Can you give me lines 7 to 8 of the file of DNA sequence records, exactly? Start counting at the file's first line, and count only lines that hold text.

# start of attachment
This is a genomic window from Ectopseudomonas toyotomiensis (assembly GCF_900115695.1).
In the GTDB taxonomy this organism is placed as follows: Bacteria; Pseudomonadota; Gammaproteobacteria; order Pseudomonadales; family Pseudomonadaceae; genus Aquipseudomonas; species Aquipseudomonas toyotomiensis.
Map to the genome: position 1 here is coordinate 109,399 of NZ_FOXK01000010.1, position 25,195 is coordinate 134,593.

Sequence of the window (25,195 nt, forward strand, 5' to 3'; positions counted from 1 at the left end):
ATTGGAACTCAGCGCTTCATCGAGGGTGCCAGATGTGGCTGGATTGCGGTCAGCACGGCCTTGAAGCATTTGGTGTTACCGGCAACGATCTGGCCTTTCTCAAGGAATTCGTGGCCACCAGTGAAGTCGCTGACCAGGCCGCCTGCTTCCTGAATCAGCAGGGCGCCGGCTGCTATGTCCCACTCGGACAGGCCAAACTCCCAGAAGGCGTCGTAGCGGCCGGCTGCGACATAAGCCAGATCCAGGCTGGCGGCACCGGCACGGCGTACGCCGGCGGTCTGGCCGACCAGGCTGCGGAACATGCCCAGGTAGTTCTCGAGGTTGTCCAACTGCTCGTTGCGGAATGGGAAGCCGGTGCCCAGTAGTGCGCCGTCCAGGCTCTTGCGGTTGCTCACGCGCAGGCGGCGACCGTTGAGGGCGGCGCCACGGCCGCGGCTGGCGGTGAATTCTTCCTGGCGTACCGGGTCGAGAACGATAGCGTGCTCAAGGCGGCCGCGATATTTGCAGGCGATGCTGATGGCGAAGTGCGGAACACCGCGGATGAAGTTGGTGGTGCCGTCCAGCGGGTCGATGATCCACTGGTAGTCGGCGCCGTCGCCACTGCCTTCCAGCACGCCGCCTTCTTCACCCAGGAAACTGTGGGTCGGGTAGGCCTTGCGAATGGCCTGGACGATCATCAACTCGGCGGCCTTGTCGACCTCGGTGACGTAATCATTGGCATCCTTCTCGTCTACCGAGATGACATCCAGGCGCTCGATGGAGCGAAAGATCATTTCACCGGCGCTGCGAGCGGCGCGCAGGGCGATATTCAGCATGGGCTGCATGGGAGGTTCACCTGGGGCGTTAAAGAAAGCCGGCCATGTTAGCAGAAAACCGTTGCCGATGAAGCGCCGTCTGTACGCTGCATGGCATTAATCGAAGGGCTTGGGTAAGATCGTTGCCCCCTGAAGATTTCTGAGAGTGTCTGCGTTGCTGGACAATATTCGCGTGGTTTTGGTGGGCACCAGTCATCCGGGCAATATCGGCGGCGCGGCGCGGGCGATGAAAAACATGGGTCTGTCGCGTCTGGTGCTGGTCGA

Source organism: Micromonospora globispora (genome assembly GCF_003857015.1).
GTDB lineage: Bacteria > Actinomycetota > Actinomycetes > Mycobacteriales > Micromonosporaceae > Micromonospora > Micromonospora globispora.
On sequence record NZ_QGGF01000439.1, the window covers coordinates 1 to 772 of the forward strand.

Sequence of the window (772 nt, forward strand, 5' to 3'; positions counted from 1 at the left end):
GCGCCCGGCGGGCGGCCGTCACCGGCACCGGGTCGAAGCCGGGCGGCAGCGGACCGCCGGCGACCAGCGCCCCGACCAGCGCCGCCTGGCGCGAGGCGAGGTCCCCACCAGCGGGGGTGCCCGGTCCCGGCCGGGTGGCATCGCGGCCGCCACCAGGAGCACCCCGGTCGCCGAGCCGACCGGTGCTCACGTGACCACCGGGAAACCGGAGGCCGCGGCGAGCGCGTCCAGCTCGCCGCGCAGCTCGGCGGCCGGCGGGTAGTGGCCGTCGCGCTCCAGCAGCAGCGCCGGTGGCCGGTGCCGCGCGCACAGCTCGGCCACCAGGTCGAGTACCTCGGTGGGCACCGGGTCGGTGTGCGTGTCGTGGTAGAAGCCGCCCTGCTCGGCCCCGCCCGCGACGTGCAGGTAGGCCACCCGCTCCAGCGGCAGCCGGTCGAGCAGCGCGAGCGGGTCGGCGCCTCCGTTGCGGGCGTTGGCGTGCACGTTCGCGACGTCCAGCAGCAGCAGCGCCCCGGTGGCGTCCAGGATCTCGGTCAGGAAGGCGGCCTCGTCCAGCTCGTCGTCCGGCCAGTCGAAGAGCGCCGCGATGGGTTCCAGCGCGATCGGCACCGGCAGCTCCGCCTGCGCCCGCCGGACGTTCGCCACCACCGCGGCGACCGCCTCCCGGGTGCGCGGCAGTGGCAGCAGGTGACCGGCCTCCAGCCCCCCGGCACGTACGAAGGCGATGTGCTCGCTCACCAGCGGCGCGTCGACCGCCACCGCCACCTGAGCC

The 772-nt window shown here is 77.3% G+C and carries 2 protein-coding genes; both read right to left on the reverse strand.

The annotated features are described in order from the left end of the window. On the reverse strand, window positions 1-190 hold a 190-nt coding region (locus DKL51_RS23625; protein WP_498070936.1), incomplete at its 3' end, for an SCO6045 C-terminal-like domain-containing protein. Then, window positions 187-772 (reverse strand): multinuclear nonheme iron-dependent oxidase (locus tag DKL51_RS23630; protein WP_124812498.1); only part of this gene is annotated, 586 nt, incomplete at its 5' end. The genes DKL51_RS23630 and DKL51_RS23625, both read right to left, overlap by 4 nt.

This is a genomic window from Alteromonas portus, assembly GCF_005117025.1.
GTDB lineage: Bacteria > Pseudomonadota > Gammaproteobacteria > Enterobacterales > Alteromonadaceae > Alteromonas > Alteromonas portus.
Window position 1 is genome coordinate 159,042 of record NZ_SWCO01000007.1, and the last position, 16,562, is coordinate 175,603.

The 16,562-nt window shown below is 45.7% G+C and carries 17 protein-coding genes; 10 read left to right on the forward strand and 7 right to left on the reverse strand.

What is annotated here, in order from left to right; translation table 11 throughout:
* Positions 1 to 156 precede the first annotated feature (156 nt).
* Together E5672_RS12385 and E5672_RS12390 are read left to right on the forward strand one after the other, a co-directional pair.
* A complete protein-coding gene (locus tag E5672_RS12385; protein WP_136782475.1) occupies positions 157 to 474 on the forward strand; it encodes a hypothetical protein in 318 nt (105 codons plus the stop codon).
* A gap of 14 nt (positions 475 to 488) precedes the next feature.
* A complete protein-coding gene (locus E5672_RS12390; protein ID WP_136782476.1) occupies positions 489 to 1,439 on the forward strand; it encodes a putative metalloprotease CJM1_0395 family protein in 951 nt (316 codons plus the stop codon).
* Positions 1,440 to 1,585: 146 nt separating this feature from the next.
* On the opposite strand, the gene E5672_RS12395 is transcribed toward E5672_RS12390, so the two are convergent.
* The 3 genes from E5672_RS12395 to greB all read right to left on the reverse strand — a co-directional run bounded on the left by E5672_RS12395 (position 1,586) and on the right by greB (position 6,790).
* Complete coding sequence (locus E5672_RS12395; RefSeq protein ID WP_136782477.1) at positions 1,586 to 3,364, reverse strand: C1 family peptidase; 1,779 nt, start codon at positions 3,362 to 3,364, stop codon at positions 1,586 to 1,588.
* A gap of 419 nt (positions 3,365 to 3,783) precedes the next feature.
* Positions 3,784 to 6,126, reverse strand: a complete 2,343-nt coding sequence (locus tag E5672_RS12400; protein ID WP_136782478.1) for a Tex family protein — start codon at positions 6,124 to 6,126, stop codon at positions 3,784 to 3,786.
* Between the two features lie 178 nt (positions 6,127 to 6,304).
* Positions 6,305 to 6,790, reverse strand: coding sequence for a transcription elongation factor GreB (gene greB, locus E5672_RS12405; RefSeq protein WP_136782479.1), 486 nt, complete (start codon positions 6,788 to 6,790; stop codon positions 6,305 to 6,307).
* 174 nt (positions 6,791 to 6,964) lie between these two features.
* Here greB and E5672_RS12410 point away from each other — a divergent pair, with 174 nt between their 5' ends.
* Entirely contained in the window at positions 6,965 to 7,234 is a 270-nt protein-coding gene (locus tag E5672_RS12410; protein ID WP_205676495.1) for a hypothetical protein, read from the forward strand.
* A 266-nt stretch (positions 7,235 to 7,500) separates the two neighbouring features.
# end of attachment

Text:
GTDB lineage: Bacteria > Actinomycetota > Actinomycetes > Mycobacteriales > Micromonosporaceae > Micromonospora > Micromonospora globispora.
On sequence record NZ_QGGF01000439.1, the window covers coordinates 1 to 772 of the forward strand.